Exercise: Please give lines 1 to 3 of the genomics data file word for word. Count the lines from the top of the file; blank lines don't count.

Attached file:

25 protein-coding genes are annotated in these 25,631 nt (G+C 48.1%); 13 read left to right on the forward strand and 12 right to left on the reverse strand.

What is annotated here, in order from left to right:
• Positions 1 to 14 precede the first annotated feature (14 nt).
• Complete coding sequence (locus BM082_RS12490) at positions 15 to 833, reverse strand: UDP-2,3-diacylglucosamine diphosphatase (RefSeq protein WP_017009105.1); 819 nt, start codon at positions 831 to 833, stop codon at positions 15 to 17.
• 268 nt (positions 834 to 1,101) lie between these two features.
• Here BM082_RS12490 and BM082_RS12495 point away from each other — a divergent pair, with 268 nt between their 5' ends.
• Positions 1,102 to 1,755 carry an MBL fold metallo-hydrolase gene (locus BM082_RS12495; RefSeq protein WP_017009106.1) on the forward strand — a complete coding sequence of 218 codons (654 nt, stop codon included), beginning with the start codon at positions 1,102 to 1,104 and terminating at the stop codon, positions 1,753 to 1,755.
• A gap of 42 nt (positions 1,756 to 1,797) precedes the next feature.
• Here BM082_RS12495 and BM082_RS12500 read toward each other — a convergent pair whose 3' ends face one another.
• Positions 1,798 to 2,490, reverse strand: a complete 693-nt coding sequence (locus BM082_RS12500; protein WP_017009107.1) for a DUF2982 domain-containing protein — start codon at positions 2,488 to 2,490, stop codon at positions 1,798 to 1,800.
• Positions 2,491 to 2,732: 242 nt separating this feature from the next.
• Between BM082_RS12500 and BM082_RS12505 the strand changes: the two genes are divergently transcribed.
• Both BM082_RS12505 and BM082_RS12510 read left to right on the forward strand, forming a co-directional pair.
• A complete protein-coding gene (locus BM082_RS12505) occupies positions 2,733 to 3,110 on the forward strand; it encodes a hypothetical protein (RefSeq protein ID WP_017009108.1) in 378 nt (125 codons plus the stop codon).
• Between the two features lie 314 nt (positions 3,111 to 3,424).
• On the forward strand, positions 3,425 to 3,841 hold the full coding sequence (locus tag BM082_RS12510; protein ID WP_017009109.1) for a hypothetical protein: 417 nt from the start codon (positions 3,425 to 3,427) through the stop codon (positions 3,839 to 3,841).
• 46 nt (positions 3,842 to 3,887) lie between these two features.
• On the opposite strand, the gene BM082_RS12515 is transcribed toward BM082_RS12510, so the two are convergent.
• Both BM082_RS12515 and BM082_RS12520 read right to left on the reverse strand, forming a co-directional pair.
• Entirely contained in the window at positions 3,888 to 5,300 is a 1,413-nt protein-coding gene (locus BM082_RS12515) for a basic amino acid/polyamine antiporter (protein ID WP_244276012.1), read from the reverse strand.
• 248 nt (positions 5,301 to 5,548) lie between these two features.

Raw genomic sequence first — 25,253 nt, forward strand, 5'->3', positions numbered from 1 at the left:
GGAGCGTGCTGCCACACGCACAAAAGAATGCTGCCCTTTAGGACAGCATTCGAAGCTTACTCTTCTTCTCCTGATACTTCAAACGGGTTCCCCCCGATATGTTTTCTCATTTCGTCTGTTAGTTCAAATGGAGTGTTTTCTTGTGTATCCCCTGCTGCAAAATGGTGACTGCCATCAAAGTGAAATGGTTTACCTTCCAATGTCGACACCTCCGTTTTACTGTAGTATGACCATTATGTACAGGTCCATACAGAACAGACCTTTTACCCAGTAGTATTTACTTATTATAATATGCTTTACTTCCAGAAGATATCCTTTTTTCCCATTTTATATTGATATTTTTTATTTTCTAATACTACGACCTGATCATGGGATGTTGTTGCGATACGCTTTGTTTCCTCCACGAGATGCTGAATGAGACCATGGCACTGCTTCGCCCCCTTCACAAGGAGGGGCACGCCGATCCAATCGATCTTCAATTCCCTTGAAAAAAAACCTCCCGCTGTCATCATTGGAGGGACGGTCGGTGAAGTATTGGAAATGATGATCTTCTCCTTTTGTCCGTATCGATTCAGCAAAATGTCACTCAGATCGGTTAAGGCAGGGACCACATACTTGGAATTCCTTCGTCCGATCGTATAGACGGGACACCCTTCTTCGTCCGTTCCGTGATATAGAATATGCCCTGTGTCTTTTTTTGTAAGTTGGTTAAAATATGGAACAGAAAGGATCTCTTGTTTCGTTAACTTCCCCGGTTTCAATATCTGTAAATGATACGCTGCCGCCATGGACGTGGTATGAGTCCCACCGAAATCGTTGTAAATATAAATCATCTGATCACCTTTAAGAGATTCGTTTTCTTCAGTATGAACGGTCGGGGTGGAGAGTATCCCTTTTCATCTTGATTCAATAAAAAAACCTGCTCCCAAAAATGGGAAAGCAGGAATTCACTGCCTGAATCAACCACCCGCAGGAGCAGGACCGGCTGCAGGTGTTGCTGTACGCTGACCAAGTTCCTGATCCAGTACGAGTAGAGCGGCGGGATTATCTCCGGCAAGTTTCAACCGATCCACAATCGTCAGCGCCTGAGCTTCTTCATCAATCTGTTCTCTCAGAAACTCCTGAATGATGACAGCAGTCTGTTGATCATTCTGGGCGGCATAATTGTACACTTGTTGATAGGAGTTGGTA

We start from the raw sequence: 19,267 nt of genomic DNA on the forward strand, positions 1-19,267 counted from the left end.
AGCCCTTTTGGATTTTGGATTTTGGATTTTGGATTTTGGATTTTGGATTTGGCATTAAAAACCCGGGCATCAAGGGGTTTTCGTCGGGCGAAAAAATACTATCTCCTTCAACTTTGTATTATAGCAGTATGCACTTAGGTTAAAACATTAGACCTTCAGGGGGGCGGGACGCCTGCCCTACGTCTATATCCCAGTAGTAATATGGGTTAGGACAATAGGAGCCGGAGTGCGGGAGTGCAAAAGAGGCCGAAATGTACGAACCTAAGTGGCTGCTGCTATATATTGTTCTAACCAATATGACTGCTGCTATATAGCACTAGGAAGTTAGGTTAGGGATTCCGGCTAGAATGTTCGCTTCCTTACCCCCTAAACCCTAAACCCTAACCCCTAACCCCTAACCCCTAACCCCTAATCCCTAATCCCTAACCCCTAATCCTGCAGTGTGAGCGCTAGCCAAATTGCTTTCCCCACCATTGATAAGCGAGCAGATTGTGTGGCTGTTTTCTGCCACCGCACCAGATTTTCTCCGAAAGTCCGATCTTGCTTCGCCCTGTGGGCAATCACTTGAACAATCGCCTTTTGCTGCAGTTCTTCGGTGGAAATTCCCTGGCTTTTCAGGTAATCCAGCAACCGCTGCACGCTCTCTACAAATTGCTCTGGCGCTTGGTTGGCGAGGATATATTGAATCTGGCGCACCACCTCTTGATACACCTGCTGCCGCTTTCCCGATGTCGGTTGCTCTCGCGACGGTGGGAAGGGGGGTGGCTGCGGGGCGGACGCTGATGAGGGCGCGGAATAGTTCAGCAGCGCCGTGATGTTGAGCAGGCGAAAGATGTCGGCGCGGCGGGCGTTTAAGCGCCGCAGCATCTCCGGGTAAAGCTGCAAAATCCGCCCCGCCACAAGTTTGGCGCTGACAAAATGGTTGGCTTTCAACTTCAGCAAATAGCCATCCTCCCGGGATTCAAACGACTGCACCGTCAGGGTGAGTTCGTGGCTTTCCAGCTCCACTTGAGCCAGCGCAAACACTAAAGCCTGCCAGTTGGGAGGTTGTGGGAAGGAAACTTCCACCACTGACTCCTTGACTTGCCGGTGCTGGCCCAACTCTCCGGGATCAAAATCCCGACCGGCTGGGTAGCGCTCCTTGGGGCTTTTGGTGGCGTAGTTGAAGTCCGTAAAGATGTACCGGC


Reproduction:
25 protein-coding genes are annotated in these 25,631 nt (G+C 48.1%); 13 read left to right on the forward strand and 12 right to left on the reverse strand.

What is annotated here, in order from left to right:
• Positions 1 to 14 precede the first annotated feature (14 nt).